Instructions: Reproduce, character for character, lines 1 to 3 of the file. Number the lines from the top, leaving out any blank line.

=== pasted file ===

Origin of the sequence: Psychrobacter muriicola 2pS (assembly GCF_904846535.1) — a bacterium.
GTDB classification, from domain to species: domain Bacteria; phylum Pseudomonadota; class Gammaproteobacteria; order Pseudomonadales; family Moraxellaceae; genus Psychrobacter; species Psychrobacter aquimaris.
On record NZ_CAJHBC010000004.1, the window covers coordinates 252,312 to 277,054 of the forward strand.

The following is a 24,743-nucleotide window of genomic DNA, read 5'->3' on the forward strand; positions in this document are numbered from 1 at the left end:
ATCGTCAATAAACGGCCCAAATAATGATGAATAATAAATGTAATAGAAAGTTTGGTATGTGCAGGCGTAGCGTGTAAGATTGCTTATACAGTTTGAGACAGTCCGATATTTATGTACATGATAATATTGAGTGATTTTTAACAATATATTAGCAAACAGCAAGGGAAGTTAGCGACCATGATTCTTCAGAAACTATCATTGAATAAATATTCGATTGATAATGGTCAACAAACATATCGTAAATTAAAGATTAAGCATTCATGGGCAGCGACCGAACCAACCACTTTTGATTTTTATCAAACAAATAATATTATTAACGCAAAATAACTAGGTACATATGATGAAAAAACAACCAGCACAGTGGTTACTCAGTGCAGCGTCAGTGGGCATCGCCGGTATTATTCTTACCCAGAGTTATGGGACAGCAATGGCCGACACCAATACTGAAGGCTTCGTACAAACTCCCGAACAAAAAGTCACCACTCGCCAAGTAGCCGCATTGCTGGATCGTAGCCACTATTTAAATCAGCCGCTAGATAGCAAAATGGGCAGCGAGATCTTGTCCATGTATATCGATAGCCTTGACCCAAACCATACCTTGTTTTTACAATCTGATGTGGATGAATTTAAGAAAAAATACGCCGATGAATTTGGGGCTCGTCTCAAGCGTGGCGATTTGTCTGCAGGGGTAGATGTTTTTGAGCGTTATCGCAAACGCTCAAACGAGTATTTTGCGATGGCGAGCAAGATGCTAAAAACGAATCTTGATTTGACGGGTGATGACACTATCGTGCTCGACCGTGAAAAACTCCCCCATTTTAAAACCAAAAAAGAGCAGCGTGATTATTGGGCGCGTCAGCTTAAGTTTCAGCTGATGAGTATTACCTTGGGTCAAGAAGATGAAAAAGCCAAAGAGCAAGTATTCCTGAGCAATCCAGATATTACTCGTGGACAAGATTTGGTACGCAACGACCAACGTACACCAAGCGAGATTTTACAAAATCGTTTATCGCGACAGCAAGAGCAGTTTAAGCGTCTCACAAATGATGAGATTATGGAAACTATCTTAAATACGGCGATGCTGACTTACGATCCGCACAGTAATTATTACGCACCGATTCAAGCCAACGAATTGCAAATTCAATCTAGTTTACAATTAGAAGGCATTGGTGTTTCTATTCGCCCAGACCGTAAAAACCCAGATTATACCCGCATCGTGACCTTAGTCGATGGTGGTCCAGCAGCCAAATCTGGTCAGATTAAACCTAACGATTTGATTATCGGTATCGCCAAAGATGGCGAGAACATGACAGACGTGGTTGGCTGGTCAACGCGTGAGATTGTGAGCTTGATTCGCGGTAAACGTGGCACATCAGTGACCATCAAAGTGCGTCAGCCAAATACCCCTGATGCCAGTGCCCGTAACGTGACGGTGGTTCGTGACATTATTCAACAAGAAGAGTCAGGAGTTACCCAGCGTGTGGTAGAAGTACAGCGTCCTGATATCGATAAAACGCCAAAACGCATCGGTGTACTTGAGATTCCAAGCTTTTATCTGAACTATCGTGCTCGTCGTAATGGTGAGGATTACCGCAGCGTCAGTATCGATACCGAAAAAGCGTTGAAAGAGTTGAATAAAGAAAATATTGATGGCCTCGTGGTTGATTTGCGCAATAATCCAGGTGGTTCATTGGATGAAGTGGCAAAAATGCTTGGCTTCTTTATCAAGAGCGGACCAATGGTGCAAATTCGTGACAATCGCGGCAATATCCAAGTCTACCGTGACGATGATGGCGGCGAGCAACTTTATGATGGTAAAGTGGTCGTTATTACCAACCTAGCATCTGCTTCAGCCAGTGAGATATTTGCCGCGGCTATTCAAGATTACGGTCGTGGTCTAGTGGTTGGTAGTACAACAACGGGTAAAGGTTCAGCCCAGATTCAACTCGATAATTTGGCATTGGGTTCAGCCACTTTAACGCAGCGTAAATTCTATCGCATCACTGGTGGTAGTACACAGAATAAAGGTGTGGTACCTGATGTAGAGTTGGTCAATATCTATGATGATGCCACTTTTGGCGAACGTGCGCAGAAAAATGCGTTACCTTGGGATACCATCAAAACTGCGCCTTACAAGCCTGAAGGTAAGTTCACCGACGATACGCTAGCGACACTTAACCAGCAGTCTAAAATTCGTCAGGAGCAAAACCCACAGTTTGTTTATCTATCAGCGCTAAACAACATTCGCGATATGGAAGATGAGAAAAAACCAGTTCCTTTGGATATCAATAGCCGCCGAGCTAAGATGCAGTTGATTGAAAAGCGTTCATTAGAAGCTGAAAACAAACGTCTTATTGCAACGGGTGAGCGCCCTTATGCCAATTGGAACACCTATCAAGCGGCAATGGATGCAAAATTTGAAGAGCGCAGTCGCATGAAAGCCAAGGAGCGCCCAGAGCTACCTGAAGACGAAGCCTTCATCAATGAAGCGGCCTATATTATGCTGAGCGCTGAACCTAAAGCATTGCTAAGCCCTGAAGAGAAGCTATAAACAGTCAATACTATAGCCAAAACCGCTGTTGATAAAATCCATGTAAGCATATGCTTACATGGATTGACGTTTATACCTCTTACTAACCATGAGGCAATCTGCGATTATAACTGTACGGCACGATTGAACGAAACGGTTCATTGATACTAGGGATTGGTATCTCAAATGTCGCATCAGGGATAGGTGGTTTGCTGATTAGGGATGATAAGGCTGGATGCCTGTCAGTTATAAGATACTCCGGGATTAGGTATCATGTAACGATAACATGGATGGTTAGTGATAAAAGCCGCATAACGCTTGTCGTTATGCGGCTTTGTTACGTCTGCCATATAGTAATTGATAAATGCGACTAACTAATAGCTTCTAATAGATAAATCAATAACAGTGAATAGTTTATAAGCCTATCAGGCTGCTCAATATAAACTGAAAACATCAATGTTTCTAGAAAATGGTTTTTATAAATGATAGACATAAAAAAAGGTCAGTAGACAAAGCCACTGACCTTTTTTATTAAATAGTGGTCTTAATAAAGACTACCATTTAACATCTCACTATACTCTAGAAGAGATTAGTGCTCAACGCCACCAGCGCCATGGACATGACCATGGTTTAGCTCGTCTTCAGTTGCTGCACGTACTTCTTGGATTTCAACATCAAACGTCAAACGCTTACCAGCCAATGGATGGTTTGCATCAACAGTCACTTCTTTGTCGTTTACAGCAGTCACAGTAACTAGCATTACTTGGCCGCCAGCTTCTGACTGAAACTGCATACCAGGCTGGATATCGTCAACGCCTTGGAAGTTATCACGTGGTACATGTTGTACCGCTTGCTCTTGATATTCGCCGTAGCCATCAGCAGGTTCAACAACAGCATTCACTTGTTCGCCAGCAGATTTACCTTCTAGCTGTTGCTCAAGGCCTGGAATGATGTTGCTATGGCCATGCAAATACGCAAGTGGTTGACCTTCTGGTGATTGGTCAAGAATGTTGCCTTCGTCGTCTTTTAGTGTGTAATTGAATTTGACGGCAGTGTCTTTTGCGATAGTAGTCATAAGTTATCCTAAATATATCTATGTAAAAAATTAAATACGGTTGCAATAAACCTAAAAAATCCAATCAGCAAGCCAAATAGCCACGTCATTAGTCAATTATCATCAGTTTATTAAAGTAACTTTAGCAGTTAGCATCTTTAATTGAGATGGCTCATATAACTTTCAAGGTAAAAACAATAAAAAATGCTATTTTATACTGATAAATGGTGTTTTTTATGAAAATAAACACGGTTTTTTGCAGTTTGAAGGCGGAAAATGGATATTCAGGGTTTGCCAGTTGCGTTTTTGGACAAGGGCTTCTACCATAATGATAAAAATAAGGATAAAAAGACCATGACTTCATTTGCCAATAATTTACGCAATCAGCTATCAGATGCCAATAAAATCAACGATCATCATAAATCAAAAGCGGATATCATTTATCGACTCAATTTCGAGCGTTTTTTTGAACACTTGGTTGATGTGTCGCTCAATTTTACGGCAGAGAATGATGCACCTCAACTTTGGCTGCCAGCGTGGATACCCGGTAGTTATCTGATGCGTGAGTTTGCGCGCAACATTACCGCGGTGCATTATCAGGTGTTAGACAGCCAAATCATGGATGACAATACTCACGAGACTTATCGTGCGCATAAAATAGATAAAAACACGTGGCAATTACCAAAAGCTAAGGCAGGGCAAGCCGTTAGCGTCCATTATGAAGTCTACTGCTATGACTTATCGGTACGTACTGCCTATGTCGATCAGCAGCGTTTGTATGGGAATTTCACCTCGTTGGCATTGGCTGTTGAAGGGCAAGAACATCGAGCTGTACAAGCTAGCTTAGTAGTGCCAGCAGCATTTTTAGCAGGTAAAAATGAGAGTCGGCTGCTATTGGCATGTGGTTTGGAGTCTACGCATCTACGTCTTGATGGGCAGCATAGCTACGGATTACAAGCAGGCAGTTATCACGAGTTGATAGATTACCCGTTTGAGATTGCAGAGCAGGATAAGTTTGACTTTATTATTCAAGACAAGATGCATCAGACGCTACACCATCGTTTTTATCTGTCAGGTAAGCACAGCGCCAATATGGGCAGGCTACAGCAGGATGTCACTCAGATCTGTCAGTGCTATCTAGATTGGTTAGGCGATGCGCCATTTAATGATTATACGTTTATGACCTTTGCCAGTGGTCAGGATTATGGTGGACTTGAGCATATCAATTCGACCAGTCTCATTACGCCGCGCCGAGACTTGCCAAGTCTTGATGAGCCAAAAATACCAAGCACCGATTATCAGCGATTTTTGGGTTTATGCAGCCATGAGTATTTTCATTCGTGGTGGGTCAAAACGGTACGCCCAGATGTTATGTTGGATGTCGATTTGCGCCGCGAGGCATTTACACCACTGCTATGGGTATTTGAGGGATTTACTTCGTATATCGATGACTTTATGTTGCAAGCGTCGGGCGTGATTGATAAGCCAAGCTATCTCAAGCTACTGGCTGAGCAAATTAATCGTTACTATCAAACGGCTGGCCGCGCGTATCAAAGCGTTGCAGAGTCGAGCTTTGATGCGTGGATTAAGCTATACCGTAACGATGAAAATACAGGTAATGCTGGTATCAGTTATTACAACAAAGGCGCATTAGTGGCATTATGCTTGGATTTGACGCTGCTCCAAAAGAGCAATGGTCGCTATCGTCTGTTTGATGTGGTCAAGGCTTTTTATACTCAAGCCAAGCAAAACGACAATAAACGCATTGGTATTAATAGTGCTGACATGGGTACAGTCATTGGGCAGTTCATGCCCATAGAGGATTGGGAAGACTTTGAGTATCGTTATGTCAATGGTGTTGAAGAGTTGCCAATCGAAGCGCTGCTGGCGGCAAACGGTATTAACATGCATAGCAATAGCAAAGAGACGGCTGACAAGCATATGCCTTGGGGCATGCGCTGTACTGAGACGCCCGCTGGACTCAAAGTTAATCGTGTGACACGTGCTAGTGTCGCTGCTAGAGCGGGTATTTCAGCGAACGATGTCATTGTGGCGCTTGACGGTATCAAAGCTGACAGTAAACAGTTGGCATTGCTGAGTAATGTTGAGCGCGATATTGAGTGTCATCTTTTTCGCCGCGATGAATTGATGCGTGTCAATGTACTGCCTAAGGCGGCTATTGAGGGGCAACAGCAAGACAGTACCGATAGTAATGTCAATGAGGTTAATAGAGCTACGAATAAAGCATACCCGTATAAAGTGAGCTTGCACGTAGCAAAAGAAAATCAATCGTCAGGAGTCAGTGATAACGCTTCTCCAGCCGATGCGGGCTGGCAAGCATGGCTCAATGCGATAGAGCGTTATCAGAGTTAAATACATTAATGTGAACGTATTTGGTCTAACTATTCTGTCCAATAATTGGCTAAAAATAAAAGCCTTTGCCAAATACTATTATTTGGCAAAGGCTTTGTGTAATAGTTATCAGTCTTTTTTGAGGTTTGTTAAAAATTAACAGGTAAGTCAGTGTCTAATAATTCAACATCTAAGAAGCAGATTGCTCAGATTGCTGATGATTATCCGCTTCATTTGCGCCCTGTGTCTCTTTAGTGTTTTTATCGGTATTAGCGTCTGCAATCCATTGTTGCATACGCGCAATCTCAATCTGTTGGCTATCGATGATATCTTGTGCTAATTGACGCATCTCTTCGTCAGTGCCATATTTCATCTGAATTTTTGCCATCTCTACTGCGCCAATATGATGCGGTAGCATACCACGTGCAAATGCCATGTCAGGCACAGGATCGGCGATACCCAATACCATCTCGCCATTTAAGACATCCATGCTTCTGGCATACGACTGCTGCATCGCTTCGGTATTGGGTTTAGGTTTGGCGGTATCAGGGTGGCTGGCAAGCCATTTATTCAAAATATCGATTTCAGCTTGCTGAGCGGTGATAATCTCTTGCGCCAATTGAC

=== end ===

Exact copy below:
Origin of the sequence: Psychrobacter muriicola 2pS (assembly GCF_904846535.1) — a bacterium.
GTDB classification, from domain to species: domain Bacteria; phylum Pseudomonadota; class Gammaproteobacteria; order Pseudomonadales; family Moraxellaceae; genus Psychrobacter; species Psychrobacter aquimaris.
On record NZ_CAJHBC010000004.1, the window covers coordinates 252,312 to 277,054 of the forward strand.